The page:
Satellite image 10-day composites of the MERIS Fraction of Absorbed Photosynthetically Active Radiation (FAPAR) over Ireland

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Resource or Project Abstract

The aim of this study was to develop a methodology, based on satellite remote sensing, to estimate the vegetation Start of Season (SOS) across the whole island of Ireland on an annual basis. This growing body of research is known as Land Surface Phenology (LSP) monitoring.
The SOS was estimated for each year from a 7-year time series of 10-day composited, 1.2 km reduced resolution MERIS Global Vegetation Index (MGVI) data from 2003 to 2009, using the time series analysis software, TIMESAT. The selection of a 10-day composite period was guided by in-situ observations of leaf unfolding and cloud cover at representative point locations on the island. The MGVI time series was smoothed and the SOS metric extracted at a point corresponding to 20% of the seasonal MGVI amplitude. The SOS metric was extracted on a per pixel basis and gridded for national scale coverage. There were consistent spatial patterns in the SOS grids which were replicated on an annual basis and were qualitatively linked to variation in landcover. Analysis revealed that three statistically separable groups of CORINE Land Cover (CLC) classes could be derived from differences in the SOS, namely agricultural and forest land cover types, peat bogs, and natural and semi-natural vegetation types. These groups demonstrated that managed vegetation, e.g. pastures has a significantly earlier SOS than in unmanaged vegetation e.g. natural grasslands. There was also interannual spatio-temporal variability in the SOS. Such variability was highlighted in a series of anomaly grids showing variation from the 7-year mean SOS. An initial climate analysis indicated that an anomalously cold winter and spring in 2005/2006, linked to a negative North Atlantic Oscillation index value, delayed the 2006 SOS countrywide, while in other years the SOS anomalies showed more complex variation. A correlation study using air temperature as a climate variable revealed the spatial complexity of the air temperature-SOS relationship across the Republic of Ireland as the timing of maximum correlation varied from November to April depending on location. The SOS was found to occur earlier due to warmer winters in the Southeast while it was later with warmer winters in the Northwest. The inverse pattern emerged in the spatial patterns of the spring correlates. This contrasting pattern would appear to be linked to vegetation management as arable cropping is typically practiced in the southeast while there is mixed agriculture and mostly pastures to the west. Therefore, land use as well as air temperature appears to be an important determinant of national scale patterns in the SOS.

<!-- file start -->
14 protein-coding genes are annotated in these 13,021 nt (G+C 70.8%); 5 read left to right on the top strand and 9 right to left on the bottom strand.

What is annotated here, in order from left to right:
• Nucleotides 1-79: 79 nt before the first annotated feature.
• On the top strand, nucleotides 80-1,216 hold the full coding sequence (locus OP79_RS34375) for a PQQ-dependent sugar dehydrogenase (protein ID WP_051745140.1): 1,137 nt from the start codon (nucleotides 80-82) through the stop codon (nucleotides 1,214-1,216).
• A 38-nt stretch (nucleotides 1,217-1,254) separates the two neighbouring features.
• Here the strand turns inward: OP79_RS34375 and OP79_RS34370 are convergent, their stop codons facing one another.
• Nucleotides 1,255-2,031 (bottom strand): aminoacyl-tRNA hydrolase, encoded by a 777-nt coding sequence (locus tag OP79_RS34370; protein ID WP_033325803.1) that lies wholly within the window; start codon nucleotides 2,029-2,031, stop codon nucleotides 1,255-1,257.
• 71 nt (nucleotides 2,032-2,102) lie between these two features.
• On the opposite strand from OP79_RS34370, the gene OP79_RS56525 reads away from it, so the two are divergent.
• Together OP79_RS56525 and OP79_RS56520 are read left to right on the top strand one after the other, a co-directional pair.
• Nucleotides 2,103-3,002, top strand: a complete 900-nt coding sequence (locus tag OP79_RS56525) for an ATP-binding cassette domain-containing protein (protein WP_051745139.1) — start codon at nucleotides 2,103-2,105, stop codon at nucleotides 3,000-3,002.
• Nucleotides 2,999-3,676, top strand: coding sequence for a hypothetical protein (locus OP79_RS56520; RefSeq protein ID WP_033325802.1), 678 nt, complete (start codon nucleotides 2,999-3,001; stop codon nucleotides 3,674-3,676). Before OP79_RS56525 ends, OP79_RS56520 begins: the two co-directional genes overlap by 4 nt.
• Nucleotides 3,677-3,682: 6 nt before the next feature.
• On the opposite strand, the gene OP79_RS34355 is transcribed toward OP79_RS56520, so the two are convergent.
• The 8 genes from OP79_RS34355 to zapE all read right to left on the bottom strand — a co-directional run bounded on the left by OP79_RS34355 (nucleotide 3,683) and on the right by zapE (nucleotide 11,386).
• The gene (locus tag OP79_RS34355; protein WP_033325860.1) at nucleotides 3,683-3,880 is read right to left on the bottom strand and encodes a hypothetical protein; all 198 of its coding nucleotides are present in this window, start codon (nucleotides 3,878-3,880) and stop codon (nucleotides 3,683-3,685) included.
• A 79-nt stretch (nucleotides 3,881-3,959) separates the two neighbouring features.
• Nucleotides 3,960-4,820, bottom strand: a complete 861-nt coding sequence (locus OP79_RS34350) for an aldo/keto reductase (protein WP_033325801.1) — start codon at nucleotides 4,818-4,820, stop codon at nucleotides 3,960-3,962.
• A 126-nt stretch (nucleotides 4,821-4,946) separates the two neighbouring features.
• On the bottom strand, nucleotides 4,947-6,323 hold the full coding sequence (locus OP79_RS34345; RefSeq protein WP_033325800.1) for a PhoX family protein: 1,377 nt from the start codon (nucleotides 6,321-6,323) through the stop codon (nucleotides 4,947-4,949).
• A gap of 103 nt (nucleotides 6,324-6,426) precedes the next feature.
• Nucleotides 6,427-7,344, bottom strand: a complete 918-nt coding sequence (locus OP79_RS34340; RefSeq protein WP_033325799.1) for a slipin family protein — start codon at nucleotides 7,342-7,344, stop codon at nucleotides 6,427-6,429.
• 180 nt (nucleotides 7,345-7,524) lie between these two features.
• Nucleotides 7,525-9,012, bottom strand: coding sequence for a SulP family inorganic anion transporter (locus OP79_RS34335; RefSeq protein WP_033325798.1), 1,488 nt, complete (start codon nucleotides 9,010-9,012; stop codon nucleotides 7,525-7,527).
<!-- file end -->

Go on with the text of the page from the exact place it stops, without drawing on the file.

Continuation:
The TIMESAT tool formed a crucial component of the estimation of SOS across the country in all seven years as it minimised the negative impact of noise and data dropouts in the MGVI time series by applying a smoothing algorithm. The extracted SOS metric was sensitive to temporal and spatial variation in land surface vegetation seasonality while the spatial patterns in the gridded SOS estimates aligned with those in landcover type. The methodology can be extended for a longer time series of FAPAR as MERIS will be replaced by the ESA Sentinel mission in 2013, while the availability of full resolution (300m) MERIS FAPAR and equivalent sensor products holds the possibility of monitoring finer scale seasonality variation.

This study has shown the utility of the SOS metric as an indicator of spatio-temporal variability in vegetation phenology, as well as a correlate of other environmental variables such as air temperature. However, the satellite-based method is not seen as a replacement of ground-based observations, but rather as a complementary approach to studying vegetation phenology at the national scale. In future, the method can be extended to extract other metrics of the seasonal cycle in order to gain a more comprehensive view of seasonal vegetation development.

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Contact Information for This Resource

Dr. Brian O'Connor
University College Cork

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Data, Files, Information Objects Related To This Project Resource

This resource has SEMI-PUBLIC availability. This means that the metadata for the resource is available to the public but the data files and information objects connected to the resource are not. There are currently 9 data files and/or information objects connected to this resource. You will need to contact the owners of this resourceto seek their consent to access the files. Contact information for the owners of this resource can be found in the Responsible Parties information section of the metadata.


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Access Information For This Resource

SAFER-Data Display URL